Innovation with a design approach
Innovation is a big challenge for many organisations. It touches on different parts and dimensions of a business: services, products, customer experience, customer value, delivery processes, revenue models, etc. One of the recent developments in the field of innovation management is the rise of a design-driven approach to innovation. Designing new products, services, experiences and business models based on deep customer insights and from an outside-in…

Imagining More Walkable Cities

What does ‘walkability’ mean? Exploring more walkable cities could help us envision streets that can be used and enjoyed by everyone. Much has been written about the benefits of walking, but not all cities facilitate it equally well.

We recently got a chance to explore this by hosting a ‘walking workshop’ at the Unusual Suspects Festival, which aims to bring together an unusual mix of voices and audience together to share experiences and challenge each other to think differently.

The aim of the workshop was to help us imagine more walkable streets. This was an opportunity to collect stories and understand how we inhabit and move around public spaces. In pairs, participants were given a map with their appointed tour and an activity pack of prompts and tasks to complete along their journey.

Our workshop explorers triumphantly returned with observations, photos and sketches, ready to visualise…

Stones and software: a design dilemma of smart wearables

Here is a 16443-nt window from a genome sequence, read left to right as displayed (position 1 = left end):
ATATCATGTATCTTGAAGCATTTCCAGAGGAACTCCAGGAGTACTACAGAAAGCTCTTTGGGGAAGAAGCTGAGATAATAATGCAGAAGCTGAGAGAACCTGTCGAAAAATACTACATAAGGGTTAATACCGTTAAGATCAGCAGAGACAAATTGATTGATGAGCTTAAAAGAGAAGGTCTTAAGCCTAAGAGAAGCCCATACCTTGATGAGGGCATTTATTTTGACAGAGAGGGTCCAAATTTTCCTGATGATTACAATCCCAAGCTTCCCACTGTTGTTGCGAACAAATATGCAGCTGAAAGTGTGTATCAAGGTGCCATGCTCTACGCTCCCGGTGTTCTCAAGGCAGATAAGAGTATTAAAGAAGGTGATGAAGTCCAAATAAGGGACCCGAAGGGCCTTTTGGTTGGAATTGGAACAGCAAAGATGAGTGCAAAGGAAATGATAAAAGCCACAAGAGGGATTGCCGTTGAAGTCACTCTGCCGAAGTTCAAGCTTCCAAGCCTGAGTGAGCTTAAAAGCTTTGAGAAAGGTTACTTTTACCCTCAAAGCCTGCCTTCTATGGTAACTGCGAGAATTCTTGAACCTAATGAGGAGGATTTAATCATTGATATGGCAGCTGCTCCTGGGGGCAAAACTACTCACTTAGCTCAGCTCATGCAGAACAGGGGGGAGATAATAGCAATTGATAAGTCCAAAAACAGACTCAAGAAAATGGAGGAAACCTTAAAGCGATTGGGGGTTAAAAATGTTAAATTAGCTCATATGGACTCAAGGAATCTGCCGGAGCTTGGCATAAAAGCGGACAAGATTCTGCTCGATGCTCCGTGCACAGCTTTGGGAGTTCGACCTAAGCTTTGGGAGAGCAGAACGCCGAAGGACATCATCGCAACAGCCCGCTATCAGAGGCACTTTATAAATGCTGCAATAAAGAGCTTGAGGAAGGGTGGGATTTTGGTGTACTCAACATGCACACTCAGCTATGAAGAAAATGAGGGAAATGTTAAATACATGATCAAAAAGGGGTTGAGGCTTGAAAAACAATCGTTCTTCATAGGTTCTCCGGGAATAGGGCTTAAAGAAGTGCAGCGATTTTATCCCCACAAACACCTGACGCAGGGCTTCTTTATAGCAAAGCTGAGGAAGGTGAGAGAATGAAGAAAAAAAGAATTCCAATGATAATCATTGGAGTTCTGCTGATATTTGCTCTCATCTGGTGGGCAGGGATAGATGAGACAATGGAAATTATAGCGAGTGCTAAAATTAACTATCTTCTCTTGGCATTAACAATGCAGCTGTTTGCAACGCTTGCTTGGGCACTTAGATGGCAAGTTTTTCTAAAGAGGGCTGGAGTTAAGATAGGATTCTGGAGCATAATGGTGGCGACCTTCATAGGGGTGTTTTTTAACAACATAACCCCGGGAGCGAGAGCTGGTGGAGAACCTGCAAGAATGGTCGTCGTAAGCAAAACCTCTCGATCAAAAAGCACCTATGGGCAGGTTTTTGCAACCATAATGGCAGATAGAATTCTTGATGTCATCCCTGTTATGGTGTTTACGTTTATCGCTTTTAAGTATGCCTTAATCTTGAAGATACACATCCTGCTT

The development of wearables is continuing apace. Established luxury and tech brands, newcomers, startups, have all begun creating serious offerings. Consumers can already choose from a range of products, from wristbands to watches to rings and other kinds of devices.

Expectations

Consumers’ expectations seem to fall into two categories: smart and pretty. 

‘Smarter’ means that just raw data is not enough any more. We seem to expect recommendations or a program tailored to the individual. Even simple data like numbers of steps needs to be interpreted and can mean very different things, depending on what a person’s goals are. So customisation as well as contextual data analysis are important areas of development.

‘Prettier’ wearables prioritise fashion,  and are being created by fashion brands mainly in the form of hybrid rings, watches and …

36-hour Design Jam for the WDCD Climate Action Challenge

On May 23, What Design Can Do launched their Climate Action Challenge along with their partners the IKEA Foundation and the Autodesk Foundation. As research partner for the challenge, we conducted four months of research before crafting the briefs and background information package. We also helped run a live 36-hour Design Jam during What Design Can Do 2017 last week for students and young professionals.

The Climate Action Design Jam was a jam-packed, 36-hour bonanza of brainstorming, ideation, prototyping and pitching. The goal of the jam was to come up with ideas for designs that could be submitted to this year’s Climate Action Challenge. Over four workshops spread across two days, a total of 16 experts coached students and young professionals on: how to approach the problem of climate change adaptation; how to brainstorm effectively; why you should prototype; and how to pitch and …

Streetlab – conflict of interest or celebration of diversity?

In the past year, we have immersed ourselves in the ways in which Amsterdam’s cyclists and pedestrians experience the streets. Our research was commissioned by various local councils to support innovation projects around the use of public space. In two of the projects (for Stadsdeel West and Stadsdeel Zuid) we focused on the opportunities for improving bike parking in specific areas. In others (for Stadsdeel Zuid and Stadsdeel Centrum) we focused on opportunities for creating more space for pedestrians.